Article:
Christian Music Festival Banned From Public Square For Proselytizing, Festival Fights Back (Video)

| by Michael Allen
 Voices Of The Nations Voices Of The Nations

The Voices of the Nations, a Christian music festival, has performed at Yonge-Dundas Square in Toronto, Ontario, Canada, since 2006. However, the festival was denied a permit for its 2016 show for proselytizing in the past (videos below).

"This is the constant pressure that many Christians feel, that they can’t be themselves in a public square, or else they’ll just be banished," David Lynn, a controversial street preacher who supports the festival, told

Lynn posted a video on YouTube of a phone conversation that Leye Oyelami, Voices of the Nations' events coordinator, reportedly had with Natalie Belman, the square's manager of events, on Oct. 23.

During the call, Belman explains that the proselytizing has been an issue in the past discussions with Voices of the Nations, but proselytizing was still done by one of the performers during the 2015 show. Oyelami asks if the proselytizing was singing or speaking.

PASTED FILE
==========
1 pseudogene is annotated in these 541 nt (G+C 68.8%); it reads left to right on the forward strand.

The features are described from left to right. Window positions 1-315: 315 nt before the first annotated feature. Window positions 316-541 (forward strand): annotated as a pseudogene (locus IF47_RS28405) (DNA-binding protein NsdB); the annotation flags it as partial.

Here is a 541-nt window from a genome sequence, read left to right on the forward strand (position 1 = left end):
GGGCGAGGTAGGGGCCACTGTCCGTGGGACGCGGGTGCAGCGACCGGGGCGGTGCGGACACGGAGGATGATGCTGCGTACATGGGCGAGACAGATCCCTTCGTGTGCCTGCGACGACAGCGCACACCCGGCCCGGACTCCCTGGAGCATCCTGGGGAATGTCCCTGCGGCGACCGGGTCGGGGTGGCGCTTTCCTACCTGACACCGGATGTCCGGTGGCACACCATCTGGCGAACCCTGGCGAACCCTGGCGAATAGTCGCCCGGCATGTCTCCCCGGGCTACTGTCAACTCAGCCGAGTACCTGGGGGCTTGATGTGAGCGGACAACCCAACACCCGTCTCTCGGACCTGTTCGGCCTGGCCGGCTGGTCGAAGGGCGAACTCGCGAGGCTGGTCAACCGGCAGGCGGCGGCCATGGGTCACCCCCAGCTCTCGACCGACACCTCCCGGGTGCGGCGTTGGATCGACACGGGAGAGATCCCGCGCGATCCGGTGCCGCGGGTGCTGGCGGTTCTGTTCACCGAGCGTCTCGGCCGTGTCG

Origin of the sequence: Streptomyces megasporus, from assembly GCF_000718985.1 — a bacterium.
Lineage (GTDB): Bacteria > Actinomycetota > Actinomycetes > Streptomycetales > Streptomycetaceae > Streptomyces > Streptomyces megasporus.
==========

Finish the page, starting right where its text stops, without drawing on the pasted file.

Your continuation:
Belman replies, "Well, it doesn't matter if it's speaking or singing. Either way, if you're praising Jesus, and 'praise the Lord,' and 'There's no God like Jehovah,' that type of thing, that's proselytizing."

In response, Peter Paresh, director of Voices of the Nations, told LifeSiteNews:

The city official is not going up against me or my organization, but against the most high God. She's basically saying, "Sorry, but you can't have the name of Jesus being spoken from the stage on Dundas Square." When they go up against the most high God, in my opinion, I have to fight for the name of Jesus. Whatever happens, I will fight for the name of Jesus.

The Voices of the Nations has created an online petition to protest their exclusion from the square.

The square's Performance & Display Policy, which is posted on the City of Toronto's website, reads: "Performances/Displays must not advocate a specific political or religious point of view for the purpose of proselytizing. Any religious or political reference should be in the context of a larger cultural event."

However, Ontario's Human Rights Code states: "Every person has a right to equal treatment with respect to services, goods and facilities, without discrimination because of race, ancestry, place of origin, color, ethnic origin, citizenship, creed, sex, sexual orientation, gender identity, gender expression, age, marital status, family status or disability."

Voices Of the Nations 2015

Sources:, City of Toronto,, LifeSiteNews (2) / Photo Credit: Voices Of The Nations Screenshot